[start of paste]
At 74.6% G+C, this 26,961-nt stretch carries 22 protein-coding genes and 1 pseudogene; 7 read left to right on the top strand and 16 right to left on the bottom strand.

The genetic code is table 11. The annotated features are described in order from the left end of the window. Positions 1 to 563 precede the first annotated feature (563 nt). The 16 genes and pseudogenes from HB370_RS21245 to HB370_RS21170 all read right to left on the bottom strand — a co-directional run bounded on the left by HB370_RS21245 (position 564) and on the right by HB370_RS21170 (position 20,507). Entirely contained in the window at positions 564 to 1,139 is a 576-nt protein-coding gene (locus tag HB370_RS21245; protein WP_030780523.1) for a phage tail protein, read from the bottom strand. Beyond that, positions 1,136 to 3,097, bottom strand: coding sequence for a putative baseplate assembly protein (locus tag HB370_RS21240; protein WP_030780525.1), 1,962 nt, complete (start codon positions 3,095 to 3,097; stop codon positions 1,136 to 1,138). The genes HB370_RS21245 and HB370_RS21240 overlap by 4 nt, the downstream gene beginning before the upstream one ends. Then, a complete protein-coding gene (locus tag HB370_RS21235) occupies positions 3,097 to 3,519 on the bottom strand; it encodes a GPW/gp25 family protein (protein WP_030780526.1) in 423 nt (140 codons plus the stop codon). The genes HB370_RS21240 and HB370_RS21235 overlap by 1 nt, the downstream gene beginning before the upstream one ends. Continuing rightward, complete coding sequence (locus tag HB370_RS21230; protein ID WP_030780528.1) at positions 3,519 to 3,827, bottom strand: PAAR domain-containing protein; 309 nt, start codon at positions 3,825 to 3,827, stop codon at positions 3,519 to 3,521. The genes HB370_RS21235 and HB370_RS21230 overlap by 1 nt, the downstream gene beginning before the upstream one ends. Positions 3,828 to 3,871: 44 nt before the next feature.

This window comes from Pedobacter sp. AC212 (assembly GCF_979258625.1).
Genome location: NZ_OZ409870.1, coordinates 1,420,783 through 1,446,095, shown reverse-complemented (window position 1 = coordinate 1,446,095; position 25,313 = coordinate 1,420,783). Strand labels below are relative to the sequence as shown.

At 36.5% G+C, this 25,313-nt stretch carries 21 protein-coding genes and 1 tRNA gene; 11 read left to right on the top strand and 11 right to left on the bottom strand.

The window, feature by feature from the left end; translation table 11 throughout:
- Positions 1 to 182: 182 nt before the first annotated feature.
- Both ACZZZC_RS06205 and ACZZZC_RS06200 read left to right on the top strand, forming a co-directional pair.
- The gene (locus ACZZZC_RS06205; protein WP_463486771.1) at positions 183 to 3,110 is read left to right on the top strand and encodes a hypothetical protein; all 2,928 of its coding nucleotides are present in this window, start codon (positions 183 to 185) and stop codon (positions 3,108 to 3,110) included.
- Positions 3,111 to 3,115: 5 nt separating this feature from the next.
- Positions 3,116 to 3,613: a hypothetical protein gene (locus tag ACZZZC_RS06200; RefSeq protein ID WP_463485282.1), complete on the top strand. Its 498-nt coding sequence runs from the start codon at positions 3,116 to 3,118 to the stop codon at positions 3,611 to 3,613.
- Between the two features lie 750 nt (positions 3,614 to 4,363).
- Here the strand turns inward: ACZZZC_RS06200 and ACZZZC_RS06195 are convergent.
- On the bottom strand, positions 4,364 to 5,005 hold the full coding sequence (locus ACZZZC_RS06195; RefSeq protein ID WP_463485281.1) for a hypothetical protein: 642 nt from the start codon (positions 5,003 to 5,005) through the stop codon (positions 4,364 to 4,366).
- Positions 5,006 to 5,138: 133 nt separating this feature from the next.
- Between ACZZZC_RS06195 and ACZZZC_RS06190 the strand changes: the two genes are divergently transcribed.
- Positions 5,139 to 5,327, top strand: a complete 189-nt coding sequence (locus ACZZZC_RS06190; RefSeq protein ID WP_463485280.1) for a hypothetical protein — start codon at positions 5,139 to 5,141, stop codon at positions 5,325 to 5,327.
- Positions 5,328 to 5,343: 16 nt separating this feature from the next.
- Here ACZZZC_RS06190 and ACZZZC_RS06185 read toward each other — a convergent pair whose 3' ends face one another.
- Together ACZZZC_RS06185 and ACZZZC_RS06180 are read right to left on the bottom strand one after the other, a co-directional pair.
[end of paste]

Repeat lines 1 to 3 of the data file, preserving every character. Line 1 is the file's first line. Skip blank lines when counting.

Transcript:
At 74.6% G+C, this 26,961-nt stretch carries 22 protein-coding genes and 1 pseudogene; 7 read left to right on the top strand and 16 right to left on the bottom strand.

The genetic code is table 11. The annotated features are described in order from the left end of the window. Positions 1 to 563 precede the first annotated feature (563 nt). The 16 genes and pseudogenes from HB370_RS21245 to HB370_RS21170 all read right to left on the bottom strand — a co-directional run bounded on the left by HB370_RS21245 (position 564) and on the right by HB370_RS21170 (position 20,507). Entirely contained in the window at positions 564 to 1,139 is a 576-nt protein-coding gene (locus tag HB370_RS21245; protein WP_030780523.1) for a phage tail protein, read from the bottom strand. Beyond that, positions 1,136 to 3,097, bottom strand: coding sequence for a putative baseplate assembly protein (locus tag HB370_RS21240; protein WP_030780525.1), 1,962 nt, complete (start codon positions 3,095 to 3,097; stop codon positions 1,136 to 1,138). The genes HB370_RS21245 and HB370_RS21240 overlap by 4 nt, the downstream gene beginning before the upstream one ends. Then, a complete protein-coding gene (locus tag HB370_RS21235) occupies positions 3,097 to 3,519 on the bottom strand; it encodes a GPW/gp25 family protein (protein WP_030780526.1) in 423 nt (140 codons plus the stop codon). The genes HB370_RS21240 and HB370_RS21235 overlap by 1 nt, the downstream gene beginning before the upstream one ends. Continuing rightward, complete coding sequence (locus tag HB370_RS21230; protein ID WP_030780528.1) at positions 3,519 to 3,827, bottom strand: PAAR domain-containing protein; 309 nt, start codon at positions 3,825 to 3,827, stop codon at positions 3,519 to 3,521. The genes HB370_RS21235 and HB370_RS21230 overlap by 1 nt, the downstream gene beginning before the upstream one ends. Positions 3,828 to 3,871: 44 nt before the next feature.

This window comes from Pedobacter sp. AC212 (assembly GCF_979258625.1).